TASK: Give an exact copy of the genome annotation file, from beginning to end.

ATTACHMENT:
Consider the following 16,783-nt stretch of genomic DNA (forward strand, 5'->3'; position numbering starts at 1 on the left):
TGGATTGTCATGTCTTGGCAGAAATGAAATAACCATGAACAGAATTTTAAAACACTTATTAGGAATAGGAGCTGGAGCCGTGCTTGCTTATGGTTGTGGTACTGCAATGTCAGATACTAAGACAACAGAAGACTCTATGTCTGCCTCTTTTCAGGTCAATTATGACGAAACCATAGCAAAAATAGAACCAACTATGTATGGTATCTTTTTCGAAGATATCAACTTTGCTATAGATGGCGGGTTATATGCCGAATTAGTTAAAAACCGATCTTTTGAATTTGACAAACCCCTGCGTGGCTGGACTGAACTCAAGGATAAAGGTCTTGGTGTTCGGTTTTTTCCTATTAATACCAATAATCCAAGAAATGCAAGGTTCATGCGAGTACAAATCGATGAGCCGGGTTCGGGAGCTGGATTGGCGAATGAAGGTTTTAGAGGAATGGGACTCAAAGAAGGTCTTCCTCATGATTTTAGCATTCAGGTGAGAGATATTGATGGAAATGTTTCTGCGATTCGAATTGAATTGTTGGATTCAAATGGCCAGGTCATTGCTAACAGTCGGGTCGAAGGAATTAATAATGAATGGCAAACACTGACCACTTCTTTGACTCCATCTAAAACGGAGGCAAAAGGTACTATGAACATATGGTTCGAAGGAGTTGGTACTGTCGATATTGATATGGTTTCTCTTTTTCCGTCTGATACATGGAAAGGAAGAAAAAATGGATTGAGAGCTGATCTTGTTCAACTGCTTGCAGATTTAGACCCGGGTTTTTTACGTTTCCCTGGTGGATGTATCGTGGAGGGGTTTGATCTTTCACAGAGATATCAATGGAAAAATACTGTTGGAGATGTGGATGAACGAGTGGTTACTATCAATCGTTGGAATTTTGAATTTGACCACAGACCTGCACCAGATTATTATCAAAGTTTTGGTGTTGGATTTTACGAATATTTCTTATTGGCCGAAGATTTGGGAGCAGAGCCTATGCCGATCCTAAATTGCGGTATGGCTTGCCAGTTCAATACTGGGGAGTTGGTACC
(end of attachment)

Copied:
Consider the following 16,783-nt stretch of genomic DNA (forward strand, 5'->3'; position numbering starts at 1 on the left):
TGGATTGTCATGTCTTGGCAGAAATGAAATAACCATGAACAGAATTTTAAAACACTTATTAGGAATAGGAGCTGGAGCCGTGCTTGCTTATGGTTGTGGTACTGCAATGTCAGATACTAAGACAACAGAAGACTCTATGTCTGCCTCTTTTCAGGTCAATTATGACGAAACCATAGCAAAAATAGAACCAACTATGTATGGTATCTTTTTCGAAGATATCAACTTTGCTATAGATGGCGGGTTATATGCCGAATTAGTTAAAAACCGATCTTTTGAATTTGACAAACCCCTGCGTGGCTGGACTGAACTCAAGGATAAAGGTCTTGGTGTTCGGTTTTTTCCTATTAATACCAATAATCCAAGAAATGCAAGGTTCATGCGAGTACAAATCGATGAGCCGGGTTCGGGAGCTGGATTGGCGAATGAAGGTTTTAGAGGAATGGGACTCAAAGAAGGTCTTCCTCATGATTTTAGCATTCAGGTGAGAGATATTGATGGAAATGTTTCTGCGATTCGAATTGAATTGTTGGATTCAAATGGCCAGGTCATTGCTAACAGTCGGGTCGAAGGAATTAATAATGAATGGCAAACACTGACCACTTCTTTGACTCCATCTAAAACGGAGGCAAAAGGTACTATGAACATATGGTTCGAAGGAGTTGGTACTGTCGATATTGATATGGTTTCTCTTTTTCCGTCTGATACATGGAAAGGAAGAAAAAATGGATTGAGAGCTGATCTTGTTCAACTGCTTGCAGATTTAGACCCGGGTTTTTTACGTTTCCCTGGTGGATGTATCGTGGAGGGGTTTGATCTTTCACAGAGATATCAATGGAAAAATACTGTTGGAGATGTGGATGAACGAGTGGTTACTATCAATCGTTGGAATTTTGAATTTGACCACAGACCTGCACCAGATTATTATCAAAGTTTTGGTGTTGGATTTTACGAATATTTCTTATTGGCCGAAGATTTGGGAGCAGAGCCTATGCCGATCCTAAATTGCGGTATGGCTTGCCAGTTCAATACTGGGGAGTTGGTACC